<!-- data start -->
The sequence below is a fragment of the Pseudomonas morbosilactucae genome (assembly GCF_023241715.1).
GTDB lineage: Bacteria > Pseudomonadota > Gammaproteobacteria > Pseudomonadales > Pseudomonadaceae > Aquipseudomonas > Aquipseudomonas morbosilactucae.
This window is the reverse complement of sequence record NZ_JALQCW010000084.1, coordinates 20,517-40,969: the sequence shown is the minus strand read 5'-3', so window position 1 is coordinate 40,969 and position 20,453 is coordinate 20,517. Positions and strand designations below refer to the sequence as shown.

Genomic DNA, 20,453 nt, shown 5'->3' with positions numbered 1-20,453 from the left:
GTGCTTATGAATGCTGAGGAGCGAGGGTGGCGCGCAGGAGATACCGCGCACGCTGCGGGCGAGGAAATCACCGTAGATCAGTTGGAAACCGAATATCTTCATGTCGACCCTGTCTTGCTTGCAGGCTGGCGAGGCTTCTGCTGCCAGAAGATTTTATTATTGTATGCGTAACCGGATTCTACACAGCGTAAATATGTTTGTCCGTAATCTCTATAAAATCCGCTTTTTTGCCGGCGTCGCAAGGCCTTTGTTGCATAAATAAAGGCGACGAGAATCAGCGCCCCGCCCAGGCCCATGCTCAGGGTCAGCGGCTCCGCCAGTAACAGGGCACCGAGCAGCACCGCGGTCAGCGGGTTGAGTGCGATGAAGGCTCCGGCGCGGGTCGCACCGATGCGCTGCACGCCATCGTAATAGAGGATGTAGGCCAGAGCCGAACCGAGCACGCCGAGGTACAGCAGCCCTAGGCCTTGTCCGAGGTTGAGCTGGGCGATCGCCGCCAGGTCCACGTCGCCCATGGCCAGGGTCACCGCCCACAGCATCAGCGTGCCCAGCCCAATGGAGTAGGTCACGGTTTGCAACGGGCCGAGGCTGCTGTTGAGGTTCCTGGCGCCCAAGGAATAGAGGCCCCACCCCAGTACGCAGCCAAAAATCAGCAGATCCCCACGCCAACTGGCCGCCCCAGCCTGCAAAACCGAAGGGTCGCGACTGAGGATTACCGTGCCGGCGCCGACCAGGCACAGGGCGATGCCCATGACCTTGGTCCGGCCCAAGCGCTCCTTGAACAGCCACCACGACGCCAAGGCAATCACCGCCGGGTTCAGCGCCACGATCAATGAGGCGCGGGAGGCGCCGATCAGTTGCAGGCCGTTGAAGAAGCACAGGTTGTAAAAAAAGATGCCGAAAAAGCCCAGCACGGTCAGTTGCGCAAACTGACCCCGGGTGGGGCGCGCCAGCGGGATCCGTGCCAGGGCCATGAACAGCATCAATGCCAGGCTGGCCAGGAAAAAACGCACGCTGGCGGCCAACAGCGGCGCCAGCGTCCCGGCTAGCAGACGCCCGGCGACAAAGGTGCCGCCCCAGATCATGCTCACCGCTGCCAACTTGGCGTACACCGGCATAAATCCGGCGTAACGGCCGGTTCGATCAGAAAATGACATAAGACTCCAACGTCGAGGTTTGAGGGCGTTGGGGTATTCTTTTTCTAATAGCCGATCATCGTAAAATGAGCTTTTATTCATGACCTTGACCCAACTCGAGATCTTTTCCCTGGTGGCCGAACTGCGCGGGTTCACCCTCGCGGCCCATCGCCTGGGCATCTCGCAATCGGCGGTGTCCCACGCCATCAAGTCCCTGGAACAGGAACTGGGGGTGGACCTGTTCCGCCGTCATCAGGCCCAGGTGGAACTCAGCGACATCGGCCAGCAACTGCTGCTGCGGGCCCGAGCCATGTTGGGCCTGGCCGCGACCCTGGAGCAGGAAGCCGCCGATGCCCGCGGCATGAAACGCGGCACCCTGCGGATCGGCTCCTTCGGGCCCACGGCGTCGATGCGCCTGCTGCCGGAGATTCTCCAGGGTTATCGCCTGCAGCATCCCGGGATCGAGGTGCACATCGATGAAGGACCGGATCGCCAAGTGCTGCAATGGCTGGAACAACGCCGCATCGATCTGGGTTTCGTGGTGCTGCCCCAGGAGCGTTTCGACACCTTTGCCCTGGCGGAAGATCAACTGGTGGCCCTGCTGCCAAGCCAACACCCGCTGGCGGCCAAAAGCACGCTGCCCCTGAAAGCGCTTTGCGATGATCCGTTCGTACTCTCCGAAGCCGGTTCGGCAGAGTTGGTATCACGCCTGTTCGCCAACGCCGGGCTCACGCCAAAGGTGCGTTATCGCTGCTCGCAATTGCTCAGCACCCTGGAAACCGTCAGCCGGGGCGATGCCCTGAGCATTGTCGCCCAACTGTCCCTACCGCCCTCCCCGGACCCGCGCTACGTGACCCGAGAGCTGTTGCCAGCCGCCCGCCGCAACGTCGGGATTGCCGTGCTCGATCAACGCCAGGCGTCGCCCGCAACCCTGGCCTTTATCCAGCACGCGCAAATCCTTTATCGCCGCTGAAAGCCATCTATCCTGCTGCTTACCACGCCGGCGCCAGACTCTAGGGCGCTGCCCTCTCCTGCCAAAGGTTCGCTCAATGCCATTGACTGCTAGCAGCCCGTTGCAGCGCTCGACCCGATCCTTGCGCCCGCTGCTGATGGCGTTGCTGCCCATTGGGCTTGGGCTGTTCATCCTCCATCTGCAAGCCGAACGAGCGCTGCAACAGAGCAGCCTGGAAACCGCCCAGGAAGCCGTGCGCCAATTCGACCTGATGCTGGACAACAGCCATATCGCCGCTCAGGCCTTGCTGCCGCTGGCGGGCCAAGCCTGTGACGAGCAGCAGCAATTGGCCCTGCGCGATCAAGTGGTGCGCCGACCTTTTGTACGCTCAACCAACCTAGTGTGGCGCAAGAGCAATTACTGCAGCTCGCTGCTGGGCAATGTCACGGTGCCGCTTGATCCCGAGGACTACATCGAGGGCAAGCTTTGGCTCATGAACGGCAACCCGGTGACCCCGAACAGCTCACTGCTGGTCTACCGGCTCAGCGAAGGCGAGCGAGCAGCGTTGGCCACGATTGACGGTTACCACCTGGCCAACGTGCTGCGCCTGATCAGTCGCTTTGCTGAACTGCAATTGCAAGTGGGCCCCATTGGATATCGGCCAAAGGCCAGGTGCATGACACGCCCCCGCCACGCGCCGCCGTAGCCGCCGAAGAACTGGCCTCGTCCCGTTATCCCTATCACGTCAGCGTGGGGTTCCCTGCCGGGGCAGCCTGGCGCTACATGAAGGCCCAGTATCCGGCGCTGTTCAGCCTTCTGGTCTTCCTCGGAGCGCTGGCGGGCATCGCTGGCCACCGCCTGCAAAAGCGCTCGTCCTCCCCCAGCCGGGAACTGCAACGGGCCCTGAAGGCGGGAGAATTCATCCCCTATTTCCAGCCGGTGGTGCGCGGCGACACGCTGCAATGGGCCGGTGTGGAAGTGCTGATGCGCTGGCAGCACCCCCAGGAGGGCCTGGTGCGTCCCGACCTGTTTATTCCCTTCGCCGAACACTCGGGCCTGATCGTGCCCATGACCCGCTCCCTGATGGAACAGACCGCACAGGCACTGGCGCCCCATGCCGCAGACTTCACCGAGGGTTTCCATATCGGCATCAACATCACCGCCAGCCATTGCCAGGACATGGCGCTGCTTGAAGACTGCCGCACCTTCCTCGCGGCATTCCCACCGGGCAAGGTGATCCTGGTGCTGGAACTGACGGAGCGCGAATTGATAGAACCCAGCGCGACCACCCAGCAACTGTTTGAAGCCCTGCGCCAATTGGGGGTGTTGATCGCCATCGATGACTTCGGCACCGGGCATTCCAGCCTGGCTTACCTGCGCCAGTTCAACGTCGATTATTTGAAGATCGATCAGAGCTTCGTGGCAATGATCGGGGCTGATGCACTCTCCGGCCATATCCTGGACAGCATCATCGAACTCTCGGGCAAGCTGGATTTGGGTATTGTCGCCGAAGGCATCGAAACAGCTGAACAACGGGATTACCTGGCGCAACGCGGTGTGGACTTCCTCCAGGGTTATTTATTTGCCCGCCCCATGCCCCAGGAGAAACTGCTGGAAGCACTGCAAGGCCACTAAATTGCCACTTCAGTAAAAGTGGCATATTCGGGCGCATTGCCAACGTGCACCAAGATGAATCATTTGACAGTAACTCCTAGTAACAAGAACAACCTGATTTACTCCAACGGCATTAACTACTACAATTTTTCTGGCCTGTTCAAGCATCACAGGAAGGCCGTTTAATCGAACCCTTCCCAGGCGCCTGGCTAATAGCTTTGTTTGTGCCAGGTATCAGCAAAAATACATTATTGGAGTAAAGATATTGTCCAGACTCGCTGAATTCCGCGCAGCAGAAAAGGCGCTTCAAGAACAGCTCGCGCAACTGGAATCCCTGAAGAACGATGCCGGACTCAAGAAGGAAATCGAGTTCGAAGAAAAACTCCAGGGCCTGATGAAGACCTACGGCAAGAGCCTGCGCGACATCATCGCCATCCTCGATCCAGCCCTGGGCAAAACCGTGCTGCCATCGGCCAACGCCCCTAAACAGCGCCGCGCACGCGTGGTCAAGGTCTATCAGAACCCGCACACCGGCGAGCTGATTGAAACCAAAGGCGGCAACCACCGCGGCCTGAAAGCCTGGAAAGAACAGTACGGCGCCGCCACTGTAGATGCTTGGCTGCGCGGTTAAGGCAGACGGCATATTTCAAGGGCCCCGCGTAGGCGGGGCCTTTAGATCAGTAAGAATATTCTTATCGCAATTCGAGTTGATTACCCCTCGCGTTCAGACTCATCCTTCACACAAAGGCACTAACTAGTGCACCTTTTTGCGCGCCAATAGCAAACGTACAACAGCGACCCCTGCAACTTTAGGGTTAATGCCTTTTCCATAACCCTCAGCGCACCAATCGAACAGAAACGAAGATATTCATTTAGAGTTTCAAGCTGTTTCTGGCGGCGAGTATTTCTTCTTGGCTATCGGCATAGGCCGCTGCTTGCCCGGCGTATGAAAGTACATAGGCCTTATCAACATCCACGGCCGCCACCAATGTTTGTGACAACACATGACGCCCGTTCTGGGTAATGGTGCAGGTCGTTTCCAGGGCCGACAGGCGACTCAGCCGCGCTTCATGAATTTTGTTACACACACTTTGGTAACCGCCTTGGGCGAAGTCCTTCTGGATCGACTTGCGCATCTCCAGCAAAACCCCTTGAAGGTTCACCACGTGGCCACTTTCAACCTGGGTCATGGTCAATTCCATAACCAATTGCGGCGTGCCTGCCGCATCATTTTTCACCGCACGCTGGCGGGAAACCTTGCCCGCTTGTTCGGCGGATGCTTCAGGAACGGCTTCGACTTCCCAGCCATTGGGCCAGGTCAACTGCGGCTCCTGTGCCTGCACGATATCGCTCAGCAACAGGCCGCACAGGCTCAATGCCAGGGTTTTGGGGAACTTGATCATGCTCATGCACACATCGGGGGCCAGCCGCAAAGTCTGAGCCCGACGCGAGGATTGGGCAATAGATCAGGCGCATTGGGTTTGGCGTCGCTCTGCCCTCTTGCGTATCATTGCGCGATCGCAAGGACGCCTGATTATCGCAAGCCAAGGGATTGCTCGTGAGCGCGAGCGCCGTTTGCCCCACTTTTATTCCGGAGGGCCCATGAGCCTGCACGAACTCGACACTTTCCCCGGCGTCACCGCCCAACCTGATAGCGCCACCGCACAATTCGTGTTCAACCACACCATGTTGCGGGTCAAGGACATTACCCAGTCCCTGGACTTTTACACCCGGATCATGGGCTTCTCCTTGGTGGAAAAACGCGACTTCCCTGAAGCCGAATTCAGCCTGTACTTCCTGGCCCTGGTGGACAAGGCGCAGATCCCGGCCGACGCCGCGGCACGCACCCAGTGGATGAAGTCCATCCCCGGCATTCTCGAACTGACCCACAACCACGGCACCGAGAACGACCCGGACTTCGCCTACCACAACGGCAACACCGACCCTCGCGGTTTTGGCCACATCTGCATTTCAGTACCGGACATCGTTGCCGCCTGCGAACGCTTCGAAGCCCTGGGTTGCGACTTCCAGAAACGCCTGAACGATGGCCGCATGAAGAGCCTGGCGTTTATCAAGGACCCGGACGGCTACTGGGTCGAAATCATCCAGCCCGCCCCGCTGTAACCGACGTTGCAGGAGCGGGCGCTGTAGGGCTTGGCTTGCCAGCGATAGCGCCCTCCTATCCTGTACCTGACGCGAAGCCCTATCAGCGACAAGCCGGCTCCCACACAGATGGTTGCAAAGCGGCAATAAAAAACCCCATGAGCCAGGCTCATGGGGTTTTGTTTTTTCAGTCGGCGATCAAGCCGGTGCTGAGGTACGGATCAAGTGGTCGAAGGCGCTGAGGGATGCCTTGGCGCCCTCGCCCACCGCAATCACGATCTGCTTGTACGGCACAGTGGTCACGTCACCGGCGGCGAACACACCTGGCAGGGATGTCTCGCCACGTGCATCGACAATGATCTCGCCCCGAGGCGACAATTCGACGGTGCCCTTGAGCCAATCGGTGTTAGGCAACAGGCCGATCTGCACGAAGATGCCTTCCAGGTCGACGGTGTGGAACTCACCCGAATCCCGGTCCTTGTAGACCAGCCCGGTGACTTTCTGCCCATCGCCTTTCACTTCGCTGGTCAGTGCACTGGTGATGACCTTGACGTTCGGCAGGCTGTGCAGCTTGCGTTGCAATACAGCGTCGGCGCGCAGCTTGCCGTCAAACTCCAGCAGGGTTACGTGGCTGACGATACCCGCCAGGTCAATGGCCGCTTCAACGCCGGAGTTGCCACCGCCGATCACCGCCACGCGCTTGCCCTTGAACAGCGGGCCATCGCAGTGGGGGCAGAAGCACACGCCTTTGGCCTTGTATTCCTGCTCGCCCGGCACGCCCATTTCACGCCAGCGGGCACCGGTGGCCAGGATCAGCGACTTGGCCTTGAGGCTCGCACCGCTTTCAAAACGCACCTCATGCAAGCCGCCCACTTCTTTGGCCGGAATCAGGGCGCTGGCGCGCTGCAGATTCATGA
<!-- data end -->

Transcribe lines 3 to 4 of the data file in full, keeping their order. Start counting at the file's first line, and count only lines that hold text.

This window is the reverse complement of sequence record NZ_JALQCW010000084.1, coordinates 20,517-40,969: the sequence shown is the minus strand read 5'-3', so window position 1 is coordinate 40,969 and position 20,453 is coordinate 20,517. Positions and strand designations below refer to the sequence as shown.

Genomic DNA, 20,453 nt, shown 5'->3' with positions numbered 1-20,453 from the left: